More alternatively, suppose we consider some vector space $$V$$ over a field $$K$$ of characteristic $$2$$. Then there is still an exact sequence $$(V\otimes V)^{C_2}\to V\otimes V\to (V\otimes V)_{C_2}$$ of $$GL_K(V)$$-modules which essentially plays the role of the deRham complex of $$V$$, but it no longer splits $$GL_K(V)$$-equivariantly. This means that any construction which takes a constant coefficient antisymmetric form and produces a primitive for it must divide by $$2$$ or use an explicit basis (otherwise the formula would still make sense over $$K$$).

As to your calculation that $$\mathrm d\eta = \dot\eta$$, the only way I know how to make sense of the left-hand side is to say that $$\eta = E$$ is the Euler vector field and $$\mathrm d$$ is the canonical affine connection on the trivial tangent bundle of $$V$$. Thus $$\mathrm d\eta$$ should be a one-form with values in the tangent bundle (it is of course the canonical one-form). We do indeed have $$\mathrm d\omega(\eta,\dot\eta) = \omega(\dot\eta,\dot\eta)$$, but this is not the constant coefficient two-form determined by $$\omega$$: It takes two tangent vectors and first produces $$\dot\eta\wedge\dot\eta(X,Y) = X\otimes Y - Y\otimes X$$, then evaluates $$\omega$$ on it. Since $$\omega$$ was already antisymmetric, we get the same result twice, which explains the overall factor of $$2$$.

• Thank you for your answer. I have three questions. First, what do you mean by the constant differential form associated to $\omega?$ Second, when you write $\eta$ in the first equation display, do you mean $\omega?$ Lastly, why is $X\eta(Y)$ equal to $\omega(X,Y)?$ – Dedalus Jan 28 at 22:43
• The bundle of two-forms is trvialized, so any element of $\Lambda^2 V^\vee$ determines a two-form on the manifold $V$. If $\omega = \omega_{ij}e^i\wedge e^j$ then the corresponding two-form is $\omega_{ij}\mathrm dx^i\mathrm dx^j$, which has constant coefficients. More rigourously, $\omega$ is flat with respect to the canonical torsion-free flat connection on the affine manifold $V$. $\eta$ is correct, the expression $X(\eta(Y))$ means that the vector field $Y$ is plugged into the one-form $\eta$ to produce a smooth function which can be differentiated along $X$. – Bertram Arnold Jan 28 at 23:25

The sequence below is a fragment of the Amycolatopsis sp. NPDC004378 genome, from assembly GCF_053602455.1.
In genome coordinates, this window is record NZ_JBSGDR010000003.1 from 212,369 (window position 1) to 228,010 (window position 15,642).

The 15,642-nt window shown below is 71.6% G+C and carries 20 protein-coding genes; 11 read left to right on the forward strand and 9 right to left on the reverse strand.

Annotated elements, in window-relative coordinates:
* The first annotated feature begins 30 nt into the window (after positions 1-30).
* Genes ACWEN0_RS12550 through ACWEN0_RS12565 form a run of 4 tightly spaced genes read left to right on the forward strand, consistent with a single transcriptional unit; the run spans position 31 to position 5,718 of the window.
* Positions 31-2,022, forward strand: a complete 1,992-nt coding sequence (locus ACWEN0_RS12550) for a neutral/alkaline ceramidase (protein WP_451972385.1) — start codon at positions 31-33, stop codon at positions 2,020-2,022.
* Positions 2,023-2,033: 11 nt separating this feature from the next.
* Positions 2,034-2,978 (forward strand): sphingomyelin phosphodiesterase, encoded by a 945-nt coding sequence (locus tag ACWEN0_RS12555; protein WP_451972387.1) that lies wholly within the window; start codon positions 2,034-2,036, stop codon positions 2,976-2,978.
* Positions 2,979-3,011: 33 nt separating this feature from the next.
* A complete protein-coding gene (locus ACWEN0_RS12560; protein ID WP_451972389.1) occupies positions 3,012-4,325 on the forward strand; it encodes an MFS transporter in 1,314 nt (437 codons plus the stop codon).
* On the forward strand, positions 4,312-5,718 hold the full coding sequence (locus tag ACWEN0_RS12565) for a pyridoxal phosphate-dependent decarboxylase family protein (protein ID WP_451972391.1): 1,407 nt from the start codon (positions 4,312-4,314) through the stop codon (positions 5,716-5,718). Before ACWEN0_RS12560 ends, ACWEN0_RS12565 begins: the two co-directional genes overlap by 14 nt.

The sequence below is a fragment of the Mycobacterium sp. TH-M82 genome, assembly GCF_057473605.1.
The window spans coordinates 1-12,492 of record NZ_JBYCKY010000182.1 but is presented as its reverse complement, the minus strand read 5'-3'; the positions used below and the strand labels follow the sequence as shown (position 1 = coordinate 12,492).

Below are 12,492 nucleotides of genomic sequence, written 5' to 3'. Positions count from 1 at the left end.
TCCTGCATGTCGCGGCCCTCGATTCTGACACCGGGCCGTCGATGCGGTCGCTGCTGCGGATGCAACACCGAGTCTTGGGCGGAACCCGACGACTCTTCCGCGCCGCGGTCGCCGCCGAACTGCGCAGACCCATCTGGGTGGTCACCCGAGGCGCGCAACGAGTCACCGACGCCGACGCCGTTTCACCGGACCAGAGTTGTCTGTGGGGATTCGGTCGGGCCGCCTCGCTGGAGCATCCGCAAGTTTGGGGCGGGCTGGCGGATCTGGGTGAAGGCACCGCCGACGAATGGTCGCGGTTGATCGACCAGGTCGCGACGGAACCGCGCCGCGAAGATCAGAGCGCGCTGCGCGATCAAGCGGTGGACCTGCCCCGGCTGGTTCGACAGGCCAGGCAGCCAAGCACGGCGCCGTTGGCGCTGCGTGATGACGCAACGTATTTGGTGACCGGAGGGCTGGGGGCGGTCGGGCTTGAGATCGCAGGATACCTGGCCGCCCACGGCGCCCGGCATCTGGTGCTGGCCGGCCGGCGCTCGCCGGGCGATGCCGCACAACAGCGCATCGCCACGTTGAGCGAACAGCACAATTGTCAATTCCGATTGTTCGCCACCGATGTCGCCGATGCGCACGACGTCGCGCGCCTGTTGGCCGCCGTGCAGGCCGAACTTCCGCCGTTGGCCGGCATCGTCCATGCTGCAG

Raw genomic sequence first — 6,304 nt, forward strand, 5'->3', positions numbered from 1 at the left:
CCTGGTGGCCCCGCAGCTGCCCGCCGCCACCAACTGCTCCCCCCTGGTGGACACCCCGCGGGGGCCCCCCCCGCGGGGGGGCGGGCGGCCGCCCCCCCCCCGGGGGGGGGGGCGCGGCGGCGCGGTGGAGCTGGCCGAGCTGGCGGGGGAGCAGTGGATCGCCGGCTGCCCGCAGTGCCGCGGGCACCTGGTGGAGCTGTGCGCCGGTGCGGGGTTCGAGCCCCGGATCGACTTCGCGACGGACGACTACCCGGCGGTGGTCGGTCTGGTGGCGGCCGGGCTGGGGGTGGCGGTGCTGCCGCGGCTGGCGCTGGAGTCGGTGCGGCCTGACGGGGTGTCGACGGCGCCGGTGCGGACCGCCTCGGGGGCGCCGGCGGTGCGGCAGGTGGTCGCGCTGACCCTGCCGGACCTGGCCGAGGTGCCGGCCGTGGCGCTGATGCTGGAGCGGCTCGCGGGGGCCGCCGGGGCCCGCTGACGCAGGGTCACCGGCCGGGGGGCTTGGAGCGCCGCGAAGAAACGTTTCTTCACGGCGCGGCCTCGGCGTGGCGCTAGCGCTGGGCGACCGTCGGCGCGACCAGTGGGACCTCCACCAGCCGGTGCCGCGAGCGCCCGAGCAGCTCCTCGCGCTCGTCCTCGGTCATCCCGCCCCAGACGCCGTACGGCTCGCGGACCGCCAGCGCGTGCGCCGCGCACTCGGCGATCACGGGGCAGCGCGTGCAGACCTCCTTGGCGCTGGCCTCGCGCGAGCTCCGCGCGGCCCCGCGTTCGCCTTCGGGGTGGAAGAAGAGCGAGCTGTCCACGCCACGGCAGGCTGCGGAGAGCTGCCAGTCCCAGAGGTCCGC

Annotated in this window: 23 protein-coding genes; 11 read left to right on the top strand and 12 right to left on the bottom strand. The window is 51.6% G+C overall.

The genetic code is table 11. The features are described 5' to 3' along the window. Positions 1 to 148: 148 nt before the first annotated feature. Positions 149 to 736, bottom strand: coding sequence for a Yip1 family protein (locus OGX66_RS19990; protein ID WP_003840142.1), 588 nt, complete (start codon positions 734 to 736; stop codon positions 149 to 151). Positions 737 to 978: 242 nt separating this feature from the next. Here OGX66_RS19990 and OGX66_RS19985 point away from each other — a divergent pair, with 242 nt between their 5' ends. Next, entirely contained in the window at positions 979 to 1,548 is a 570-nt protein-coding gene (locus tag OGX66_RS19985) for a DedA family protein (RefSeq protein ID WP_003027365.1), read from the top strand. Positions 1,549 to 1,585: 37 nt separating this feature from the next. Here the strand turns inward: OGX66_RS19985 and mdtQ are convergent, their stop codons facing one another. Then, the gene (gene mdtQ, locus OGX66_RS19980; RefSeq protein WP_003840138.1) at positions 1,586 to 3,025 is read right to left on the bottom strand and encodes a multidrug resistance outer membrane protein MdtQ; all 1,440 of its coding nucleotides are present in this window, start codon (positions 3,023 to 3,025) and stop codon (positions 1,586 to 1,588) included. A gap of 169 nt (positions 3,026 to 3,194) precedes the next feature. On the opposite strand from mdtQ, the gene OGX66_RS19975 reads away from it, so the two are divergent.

• This function is $\omega(-,Y)$, which is linear, so its derivative along $X$ is $\omega(X,Y)$. – Bertram Arnold Jan 28 at 23:26
• Both of these are fine, the point is that (in my notation) $\omega(\dot\eta,\dot\eta)(X,Y) = \omega(X,Y) - \omega(Y,X) = 2\omega(X,Y)$. Thus your second-to-last equation should read $\mathrm d\langle \eta,\dot\eta\rangle = \langle \dot\eta,\dot\eta\rangle$. Fixing a basis $e_i$ of $V$, we have $\eta = e_i\otimes x^i,\dot\eta = e_i\otimes \mathrm dx^i, \omega(\dot\eta,\dot\eta) = \omega(e_i,e_j)\mathrm dx^i\mathrm dx^j$, whereas the 2-form $X\otimes Y\mapsto \omega(X,Y)$ is given by $\frac{1}{2}\omega(e_i,e_j)\mathrm dx^i\mathrm dx^j$. – Bertram Arnold Jan 29 at 17:04
• Again, I can recommend Freed's Five lectures on Supersymmetry for examples of these calculations in index and geometric notation. The conceptual point is that 2-forms sometimes arise as bilinear functions vanishing on symmetric tensors and sometimes as functions on antisymmetric tensors. When you pass between the two notions you get a factor of $2$. Where exactly this factor shows up is as much a matter of convention as anything. I have edited my answer since I used $\eta$ twice for different things, if you still don't understand it try to do it with indices to see what's going on. – Bertram Arnold Jan 29 at 17:13